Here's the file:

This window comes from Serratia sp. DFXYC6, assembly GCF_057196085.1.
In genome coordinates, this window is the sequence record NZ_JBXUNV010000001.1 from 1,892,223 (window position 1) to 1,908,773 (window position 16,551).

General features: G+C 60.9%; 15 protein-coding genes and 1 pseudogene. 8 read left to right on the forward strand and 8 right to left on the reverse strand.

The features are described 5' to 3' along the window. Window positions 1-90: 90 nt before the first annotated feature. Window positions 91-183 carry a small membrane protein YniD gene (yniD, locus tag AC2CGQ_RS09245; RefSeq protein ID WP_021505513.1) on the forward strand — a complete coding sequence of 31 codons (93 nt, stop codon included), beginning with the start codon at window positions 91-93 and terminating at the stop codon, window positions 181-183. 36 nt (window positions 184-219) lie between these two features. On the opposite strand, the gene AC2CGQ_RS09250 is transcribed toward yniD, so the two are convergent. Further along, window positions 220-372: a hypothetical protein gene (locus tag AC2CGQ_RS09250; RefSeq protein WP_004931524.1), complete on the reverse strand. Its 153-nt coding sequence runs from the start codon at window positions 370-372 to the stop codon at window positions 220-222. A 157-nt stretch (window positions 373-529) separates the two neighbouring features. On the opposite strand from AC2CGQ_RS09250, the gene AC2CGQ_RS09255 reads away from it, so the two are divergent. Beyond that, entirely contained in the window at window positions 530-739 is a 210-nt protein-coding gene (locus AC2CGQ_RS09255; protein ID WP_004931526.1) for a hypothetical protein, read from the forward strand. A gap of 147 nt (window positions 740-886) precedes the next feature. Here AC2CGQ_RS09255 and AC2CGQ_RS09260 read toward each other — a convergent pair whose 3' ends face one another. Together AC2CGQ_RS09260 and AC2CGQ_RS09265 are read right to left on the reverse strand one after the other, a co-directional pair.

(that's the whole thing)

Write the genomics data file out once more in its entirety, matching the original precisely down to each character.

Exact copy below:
This window comes from Serratia sp. DFXYC6, assembly GCF_057196085.1.
In genome coordinates, this window is the sequence record NZ_JBXUNV010000001.1 from 1,892,223 (window position 1) to 1,908,773 (window position 16,551).

General features: G+C 60.9%; 15 protein-coding genes and 1 pseudogene. 8 read left to right on the forward strand and 8 right to left on the reverse strand.

The features are described 5' to 3' along the window. Window positions 1-90: 90 nt before the first annotated feature. Window positions 91-183 carry a small membrane protein YniD gene (yniD, locus tag AC2CGQ_RS09245; RefSeq protein ID WP_021505513.1) on the forward strand — a complete coding sequence of 31 codons (93 nt, stop codon included), beginning with the start codon at window positions 91-93 and terminating at the stop codon, window positions 181-183. 36 nt (window positions 184-219) lie between these two features. On the opposite strand, the gene AC2CGQ_RS09250 is transcribed toward yniD, so the two are convergent. Further along, window positions 220-372: a hypothetical protein gene (locus tag AC2CGQ_RS09250; RefSeq protein WP_004931524.1), complete on the reverse strand. Its 153-nt coding sequence runs from the start codon at window positions 370-372 to the stop codon at window positions 220-222. A 157-nt stretch (window positions 373-529) separates the two neighbouring features. On the opposite strand from AC2CGQ_RS09250, the gene AC2CGQ_RS09255 reads away from it, so the two are divergent. Beyond that, entirely contained in the window at window positions 530-739 is a 210-nt protein-coding gene (locus AC2CGQ_RS09255; protein ID WP_004931526.1) for a hypothetical protein, read from the forward strand. A gap of 147 nt (window positions 740-886) precedes the next feature. Here AC2CGQ_RS09255 and AC2CGQ_RS09260 read toward each other — a convergent pair whose 3' ends face one another. Together AC2CGQ_RS09260 and AC2CGQ_RS09265 are read right to left on the reverse strand one after the other, a co-directional pair.